How much is a "pound of flesh", that brutal payment demanded by Shylock in Williams Shakespeare's The Merchant of Venice

In 1958, we got our closest answer, and the health industry got a new standard against which to predict and measure weight loss. 

That year, researcher Max Wishnofsky published a study that would form the basis of how organisations like Livestrong measure weight loss, writing that a pound of human fat represents about 3,500 calories. The logic goes that cutting 500 calories per day, through diet or physical activity, would result in about a pound of weight loss per week, and vice versa. 

Now viewed by many to be too simplistic an equation for predicting weight loss, the health industry is flooded with theories, studies and fads, eagerly devoured by a baffled public. 

For all our information and technology, the vast majority of us are none the wiser when it comes to managing our weight. Reduce this dilemma to its core and you find a fundamental lack of understanding of how our body uses food, or burns calories. 

So, we spoke to two experts to get to the heart of the matter. 

What is a calorie? 
As Karl Henry - Operation Transformation’s in-house personal trainer - explains, a calorie is a "unit of energy", adding "I think people get fixated upon [it], particularly in health, which has currently become quite extreme". 

"It’s how many units of energy your body has to burn up to keep your body alive during the day, as well as your activity on top of that."

Typically, a man requires 2,500 calories per day, while a woman needs 2,000, but both amounts vary depending on your build or lifestyle factors. 

How are they burned? 
So if you want to get into it, there is an equation you can use to calculate exactly how many calories you burn. And we said we’d never need math after secondary school.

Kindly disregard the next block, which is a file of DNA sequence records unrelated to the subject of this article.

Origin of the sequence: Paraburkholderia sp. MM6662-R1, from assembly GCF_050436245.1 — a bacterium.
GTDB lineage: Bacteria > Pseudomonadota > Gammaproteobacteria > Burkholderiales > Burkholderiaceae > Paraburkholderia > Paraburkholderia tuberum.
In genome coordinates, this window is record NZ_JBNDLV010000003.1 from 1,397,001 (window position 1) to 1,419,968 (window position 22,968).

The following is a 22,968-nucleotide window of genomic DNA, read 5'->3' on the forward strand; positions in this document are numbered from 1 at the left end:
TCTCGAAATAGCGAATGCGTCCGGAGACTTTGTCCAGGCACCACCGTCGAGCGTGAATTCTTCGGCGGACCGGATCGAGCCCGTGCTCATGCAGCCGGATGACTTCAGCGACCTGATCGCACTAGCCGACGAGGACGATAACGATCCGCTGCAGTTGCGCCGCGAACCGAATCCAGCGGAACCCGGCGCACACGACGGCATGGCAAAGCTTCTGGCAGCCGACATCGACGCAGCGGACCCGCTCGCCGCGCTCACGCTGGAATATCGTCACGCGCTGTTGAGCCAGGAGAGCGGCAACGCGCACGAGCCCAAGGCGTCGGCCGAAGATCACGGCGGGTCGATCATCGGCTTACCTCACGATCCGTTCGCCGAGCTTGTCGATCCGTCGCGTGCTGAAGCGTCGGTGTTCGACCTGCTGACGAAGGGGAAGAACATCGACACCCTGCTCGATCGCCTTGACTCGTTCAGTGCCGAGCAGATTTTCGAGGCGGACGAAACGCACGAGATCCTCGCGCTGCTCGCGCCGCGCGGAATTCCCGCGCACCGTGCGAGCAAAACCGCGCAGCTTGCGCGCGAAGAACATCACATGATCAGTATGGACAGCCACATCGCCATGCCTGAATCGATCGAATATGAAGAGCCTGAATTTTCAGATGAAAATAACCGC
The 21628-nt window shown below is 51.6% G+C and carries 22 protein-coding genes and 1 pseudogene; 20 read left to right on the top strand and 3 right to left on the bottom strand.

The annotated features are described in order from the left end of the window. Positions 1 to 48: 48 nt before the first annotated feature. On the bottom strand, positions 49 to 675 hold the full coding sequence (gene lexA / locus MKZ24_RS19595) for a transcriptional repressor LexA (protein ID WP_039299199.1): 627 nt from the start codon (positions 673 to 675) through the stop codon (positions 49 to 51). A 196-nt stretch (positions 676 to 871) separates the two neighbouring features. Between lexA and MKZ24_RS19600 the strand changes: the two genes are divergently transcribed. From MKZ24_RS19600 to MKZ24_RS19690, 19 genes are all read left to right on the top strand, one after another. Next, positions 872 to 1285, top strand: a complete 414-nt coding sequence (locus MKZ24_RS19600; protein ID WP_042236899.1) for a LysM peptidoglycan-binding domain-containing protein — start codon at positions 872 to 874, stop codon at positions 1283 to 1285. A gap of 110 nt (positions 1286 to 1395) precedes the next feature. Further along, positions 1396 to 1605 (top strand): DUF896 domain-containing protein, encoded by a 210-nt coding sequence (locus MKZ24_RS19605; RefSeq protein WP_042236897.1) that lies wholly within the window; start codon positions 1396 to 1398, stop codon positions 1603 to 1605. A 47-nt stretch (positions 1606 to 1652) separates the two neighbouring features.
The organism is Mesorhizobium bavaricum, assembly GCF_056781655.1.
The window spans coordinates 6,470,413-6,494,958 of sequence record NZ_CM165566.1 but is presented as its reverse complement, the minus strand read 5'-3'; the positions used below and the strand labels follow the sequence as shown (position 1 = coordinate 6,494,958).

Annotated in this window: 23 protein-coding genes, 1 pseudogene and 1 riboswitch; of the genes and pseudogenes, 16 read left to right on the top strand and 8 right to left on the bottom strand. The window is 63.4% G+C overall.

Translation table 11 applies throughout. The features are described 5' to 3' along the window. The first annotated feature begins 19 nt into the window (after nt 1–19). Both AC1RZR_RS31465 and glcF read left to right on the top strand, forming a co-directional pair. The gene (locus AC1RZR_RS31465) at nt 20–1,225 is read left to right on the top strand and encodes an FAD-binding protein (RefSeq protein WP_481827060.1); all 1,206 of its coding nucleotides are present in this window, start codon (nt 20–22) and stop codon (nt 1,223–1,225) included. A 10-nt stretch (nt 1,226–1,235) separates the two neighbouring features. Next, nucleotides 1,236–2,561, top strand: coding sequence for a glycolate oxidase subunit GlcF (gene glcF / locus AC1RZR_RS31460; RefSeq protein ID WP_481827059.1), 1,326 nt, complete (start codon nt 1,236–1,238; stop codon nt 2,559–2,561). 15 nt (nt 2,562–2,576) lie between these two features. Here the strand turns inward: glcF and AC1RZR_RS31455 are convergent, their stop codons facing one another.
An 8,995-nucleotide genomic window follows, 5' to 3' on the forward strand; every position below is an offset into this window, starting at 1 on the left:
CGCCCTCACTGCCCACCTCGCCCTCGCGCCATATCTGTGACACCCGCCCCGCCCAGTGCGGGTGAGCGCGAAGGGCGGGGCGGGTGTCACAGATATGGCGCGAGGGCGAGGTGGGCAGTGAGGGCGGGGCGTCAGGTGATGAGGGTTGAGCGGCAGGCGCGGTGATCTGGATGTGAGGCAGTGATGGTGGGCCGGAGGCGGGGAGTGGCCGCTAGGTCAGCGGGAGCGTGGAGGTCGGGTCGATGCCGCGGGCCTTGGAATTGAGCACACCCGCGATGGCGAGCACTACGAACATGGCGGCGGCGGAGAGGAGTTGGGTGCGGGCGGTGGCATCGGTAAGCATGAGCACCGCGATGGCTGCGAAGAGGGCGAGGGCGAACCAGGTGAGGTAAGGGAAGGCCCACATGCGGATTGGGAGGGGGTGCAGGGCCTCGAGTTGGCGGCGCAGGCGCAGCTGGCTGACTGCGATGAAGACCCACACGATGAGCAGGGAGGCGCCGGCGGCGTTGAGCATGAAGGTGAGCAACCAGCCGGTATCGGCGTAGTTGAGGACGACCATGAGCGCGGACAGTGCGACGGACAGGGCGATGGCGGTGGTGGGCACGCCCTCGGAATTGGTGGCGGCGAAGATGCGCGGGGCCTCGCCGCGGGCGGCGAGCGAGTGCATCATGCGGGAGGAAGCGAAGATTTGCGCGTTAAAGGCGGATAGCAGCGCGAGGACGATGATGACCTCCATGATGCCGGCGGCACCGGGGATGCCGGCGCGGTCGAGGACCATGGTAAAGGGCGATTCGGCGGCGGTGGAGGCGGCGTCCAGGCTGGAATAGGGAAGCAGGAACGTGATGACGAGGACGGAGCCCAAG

It revolves around a measurement called MET - meaning metabolic equivalent - which is "roughly equivalent to the energy cost of sitting quietly", according to Compendium of Physical Activities, a website created by the National Institutes of Health and designed to help people calculate their calorie output. This is roughly 1 kcal/kg/hour.

Calculate your weight in kilograms, then using the Compendium search for your activity from the dropdown menu. Take the MET value of that activity and multiply it by your weight to find the amount of calories burned in an hour. 

This is only an estimate, and frankly is more mental acrobatics than we’re willing to spend after an hour in the gym, but it works in putting some definable shape on calories and how they work in our bodies. 

The problem with calorie tracking
But with all the apps, articles and studies on intermittent fasting and ever more inventive gym classes designed to torch calories in the shortest amount of time, there is comparatively little attention paid to how our bodies use up calories without us trying. 

"What I don't think people realise is that the body requires the majority of calories for the daily maintenance of the body", Michelle Loughlin, a dietitian with Spectrum Health, says. "This is your basal metabolic rate or the amount of energy your body needs at rest, so to keep your brain functioning, your lungs functioning, your heart pumping." 

Where this can lead to trouble, Michelle notes, is when a person is calorie-tracking and starts eating only to train or exercise, ignoring the fact that their body needs upwards of 2,000 calories a day for a reason. 

"Many people assume that if they don't exercise for a day that they do not need calories or energy and this is a major misconception. Around 70% of the energy you require is to simply keep the body ticking over."

A further 10% of calories go towards breaking down food, a process called thermogenesis. Have you been told that eating one food over another will use up more calories? Yeah, Loughlin is pretty blunt about this: "Please ignore claims that eating certain foods will make you burn more calories."

Clickbait confusion
Fasting. Intermittent fasting. Alternate-day fasting. Celery juice. Ketogenic diets. Gluten-free diets. You can’t move for the new ways of dieting and the studies being published about them. If the proliferation of hot-takes, takedowns and clickbaity articles about diets mean anything, it’s that people are more confused than ever about how to best look after their bodies.